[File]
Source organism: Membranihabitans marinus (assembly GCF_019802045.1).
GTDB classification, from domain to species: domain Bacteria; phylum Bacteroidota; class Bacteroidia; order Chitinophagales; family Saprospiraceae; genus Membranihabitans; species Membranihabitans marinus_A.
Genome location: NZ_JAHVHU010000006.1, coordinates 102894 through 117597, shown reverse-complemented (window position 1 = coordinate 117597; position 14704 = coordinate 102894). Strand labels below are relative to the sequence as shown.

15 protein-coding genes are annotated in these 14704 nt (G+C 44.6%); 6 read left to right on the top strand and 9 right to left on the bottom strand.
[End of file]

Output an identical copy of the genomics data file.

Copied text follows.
Source organism: Membranihabitans marinus (assembly GCF_019802045.1).
GTDB classification, from domain to species: domain Bacteria; phylum Bacteroidota; class Bacteroidia; order Chitinophagales; family Saprospiraceae; genus Membranihabitans; species Membranihabitans marinus_A.
Genome location: NZ_JAHVHU010000006.1, coordinates 102894 through 117597, shown reverse-complemented (window position 1 = coordinate 117597; position 14704 = coordinate 102894). Strand labels below are relative to the sequence as shown.

15 protein-coding genes are annotated in these 14704 nt (G+C 44.6%); 6 read left to right on the top strand and 9 right to left on the bottom strand.